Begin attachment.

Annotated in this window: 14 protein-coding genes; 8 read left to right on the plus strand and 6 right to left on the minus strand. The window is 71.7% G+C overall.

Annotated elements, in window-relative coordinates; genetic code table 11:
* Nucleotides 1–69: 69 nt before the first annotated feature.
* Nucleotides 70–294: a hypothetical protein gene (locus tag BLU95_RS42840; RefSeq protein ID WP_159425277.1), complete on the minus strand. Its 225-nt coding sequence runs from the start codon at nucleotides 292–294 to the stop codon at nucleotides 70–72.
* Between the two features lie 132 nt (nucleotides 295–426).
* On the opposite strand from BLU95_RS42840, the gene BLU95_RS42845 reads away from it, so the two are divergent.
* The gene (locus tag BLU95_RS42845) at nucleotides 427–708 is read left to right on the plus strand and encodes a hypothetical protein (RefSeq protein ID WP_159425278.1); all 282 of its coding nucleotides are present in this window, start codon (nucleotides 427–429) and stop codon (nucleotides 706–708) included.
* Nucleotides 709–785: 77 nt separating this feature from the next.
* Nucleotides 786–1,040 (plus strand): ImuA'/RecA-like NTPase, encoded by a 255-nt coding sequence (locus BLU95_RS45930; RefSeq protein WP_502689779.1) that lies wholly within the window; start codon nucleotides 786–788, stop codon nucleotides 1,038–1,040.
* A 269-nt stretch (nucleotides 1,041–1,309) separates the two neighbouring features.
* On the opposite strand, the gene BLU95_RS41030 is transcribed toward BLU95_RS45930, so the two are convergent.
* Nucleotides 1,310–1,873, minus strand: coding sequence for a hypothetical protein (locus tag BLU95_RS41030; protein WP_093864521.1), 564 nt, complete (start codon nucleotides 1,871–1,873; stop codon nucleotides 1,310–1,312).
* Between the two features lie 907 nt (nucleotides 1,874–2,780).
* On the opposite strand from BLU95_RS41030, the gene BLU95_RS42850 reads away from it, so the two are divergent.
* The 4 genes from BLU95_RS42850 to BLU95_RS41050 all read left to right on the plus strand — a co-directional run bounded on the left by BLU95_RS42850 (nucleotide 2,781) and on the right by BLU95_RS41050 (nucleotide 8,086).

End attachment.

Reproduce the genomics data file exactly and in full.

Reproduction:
Annotated in this window: 14 protein-coding genes; 8 read left to right on the plus strand and 6 right to left on the minus strand. The window is 71.7% G+C overall.

Annotated elements, in window-relative coordinates; genetic code table 11:
* Nucleotides 1–69: 69 nt before the first annotated feature.
* Nucleotides 70–294: a hypothetical protein gene (locus tag BLU95_RS42840; RefSeq protein ID WP_159425277.1), complete on the minus strand. Its 225-nt coding sequence runs from the start codon at nucleotides 292–294 to the stop codon at nucleotides 70–72.
* Between the two features lie 132 nt (nucleotides 295–426).
* On the opposite strand from BLU95_RS42840, the gene BLU95_RS42845 reads away from it, so the two are divergent.
* The gene (locus tag BLU95_RS42845) at nucleotides 427–708 is read left to right on the plus strand and encodes a hypothetical protein (RefSeq protein ID WP_159425278.1); all 282 of its coding nucleotides are present in this window, start codon (nucleotides 427–429) and stop codon (nucleotides 706–708) included.
* Nucleotides 709–785: 77 nt separating this feature from the next.
* Nucleotides 786–1,040 (plus strand): ImuA'/RecA-like NTPase, encoded by a 255-nt coding sequence (locus BLU95_RS45930; RefSeq protein WP_502689779.1) that lies wholly within the window; start codon nucleotides 786–788, stop codon nucleotides 1,038–1,040.
* A 269-nt stretch (nucleotides 1,041–1,309) separates the two neighbouring features.
* On the opposite strand, the gene BLU95_RS41030 is transcribed toward BLU95_RS45930, so the two are convergent.
* Nucleotides 1,310–1,873, minus strand: coding sequence for a hypothetical protein (locus tag BLU95_RS41030; protein WP_093864521.1), 564 nt, complete (start codon nucleotides 1,871–1,873; stop codon nucleotides 1,310–1,312).
* Between the two features lie 907 nt (nucleotides 1,874–2,780).
* On the opposite strand from BLU95_RS41030, the gene BLU95_RS42850 reads away from it, so the two are divergent.
* The 4 genes from BLU95_RS42850 to BLU95_RS41050 all read left to right on the plus strand — a co-directional run bounded on the left by BLU95_RS42850 (nucleotide 2,781) and on the right by BLU95_RS41050 (nucleotide 8,086).